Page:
Sketchnoting is fun and very brain friendly, for you AND for your students. Live sketchnoting is even more powerful but challenging. Here are 5 tips from sketchnoting guru Sylvia Duckworth to get you started.
[callout]This post is written by Sylvia Duckworth, an award-winning teacher and sketchnoting enthusiast from Toronto, Canada. You can connect with her on Twitter @sylviaduckworth and on her website sylviaduckworth.com[/callout]
Live sketchnoting (doodling while someone is talking) is the most challenging form of sketchnoting. It is stressful at first, but it gets easier over time with practice.
Here are some tips for live sketchnoting:
Before you begin, draw a banner, maybe a portrait of the speaker/teacher, the date and place. This will settle you down and get the creative juices flowing for sketchnoting.
You don’t have to write down everything, just capture the parts that stick out for you. Capturing ten to twenty points of the talk/lesson is fine.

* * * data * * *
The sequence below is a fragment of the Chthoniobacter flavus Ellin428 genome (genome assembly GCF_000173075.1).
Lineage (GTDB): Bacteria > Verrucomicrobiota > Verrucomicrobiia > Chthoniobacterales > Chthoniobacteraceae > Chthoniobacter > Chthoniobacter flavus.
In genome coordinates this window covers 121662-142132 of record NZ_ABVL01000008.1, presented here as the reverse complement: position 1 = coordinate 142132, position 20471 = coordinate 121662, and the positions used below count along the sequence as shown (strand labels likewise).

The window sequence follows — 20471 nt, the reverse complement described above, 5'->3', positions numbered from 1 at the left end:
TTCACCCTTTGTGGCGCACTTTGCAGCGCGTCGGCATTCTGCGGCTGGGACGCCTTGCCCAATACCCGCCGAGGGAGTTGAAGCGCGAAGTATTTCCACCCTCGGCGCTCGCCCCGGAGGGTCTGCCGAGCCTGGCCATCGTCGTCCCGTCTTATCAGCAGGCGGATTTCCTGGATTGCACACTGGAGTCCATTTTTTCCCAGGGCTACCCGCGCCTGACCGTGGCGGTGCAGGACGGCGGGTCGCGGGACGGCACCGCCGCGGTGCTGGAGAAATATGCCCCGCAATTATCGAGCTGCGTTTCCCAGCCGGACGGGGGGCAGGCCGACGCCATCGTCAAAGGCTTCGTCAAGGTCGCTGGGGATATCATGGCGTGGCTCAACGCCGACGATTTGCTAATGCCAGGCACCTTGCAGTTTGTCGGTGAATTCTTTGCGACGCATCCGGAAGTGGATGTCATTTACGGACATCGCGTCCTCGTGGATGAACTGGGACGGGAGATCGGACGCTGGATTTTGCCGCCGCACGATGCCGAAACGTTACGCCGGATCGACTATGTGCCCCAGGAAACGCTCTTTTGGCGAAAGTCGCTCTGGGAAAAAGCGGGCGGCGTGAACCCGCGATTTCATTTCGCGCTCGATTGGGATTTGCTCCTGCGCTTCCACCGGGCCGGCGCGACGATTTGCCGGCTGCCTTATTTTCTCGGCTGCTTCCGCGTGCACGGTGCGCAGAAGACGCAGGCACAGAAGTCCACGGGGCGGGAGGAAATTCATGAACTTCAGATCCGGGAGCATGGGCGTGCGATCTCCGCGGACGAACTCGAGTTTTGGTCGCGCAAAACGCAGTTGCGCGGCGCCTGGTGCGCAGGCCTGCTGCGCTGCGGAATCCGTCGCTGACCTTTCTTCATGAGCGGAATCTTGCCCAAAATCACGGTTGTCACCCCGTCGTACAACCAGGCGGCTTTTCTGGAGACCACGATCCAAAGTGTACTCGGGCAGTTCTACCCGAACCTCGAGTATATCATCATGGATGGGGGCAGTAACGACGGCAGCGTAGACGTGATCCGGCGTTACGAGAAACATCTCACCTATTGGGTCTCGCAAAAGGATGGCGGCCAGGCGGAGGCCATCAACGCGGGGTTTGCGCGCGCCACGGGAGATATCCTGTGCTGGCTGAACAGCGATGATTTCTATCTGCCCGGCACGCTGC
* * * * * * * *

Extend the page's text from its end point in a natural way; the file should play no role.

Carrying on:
You can add more doodles and embellishments later such as icons, containers and frames, banners, arrows, dividers, and fancy fonts.
Don’t stress! Sketchnoting is supposed to be fun! Don’t worry about the quality of your sketchnote, just get the key points down and enjoy the learning process. Over time with practice, you will find live sketchnoting easier and easier.
SHARE your sketchnotes! I enjoy live sketchnoting during keynote addresses in conferences. When I’m finished, I share my sketchnote as a gift with the speaker who is always delighted to receive it. With the Procreate app that I draw with on my iPad, I can export the sketchnote as a video from the beginning to the end of my drawing. In iMovie, I can then add music then upload to YouTube. To see a YouTube playlist of my live sketchnotes, visit bit.ly/SylLiveSketchnotes.
If you (and your students) want to get started sketchnoting right away please visit sylviaduckworth.com/sketchnotefever for 21 free sketchnoting lessons. Please share your sketchnotes on social media with the hashtag #sketchnotefever!
For more tips and tricks for getting started with sketchnoting in the classroom, please check out my new book, “How to Sketchnote: A Step-by-Step Manual for Teachers and Students”, available now on Amazon. The book includes access to an online database of sketchnoting icons and many scaffolded activities to introduce sketchnoting to your students.
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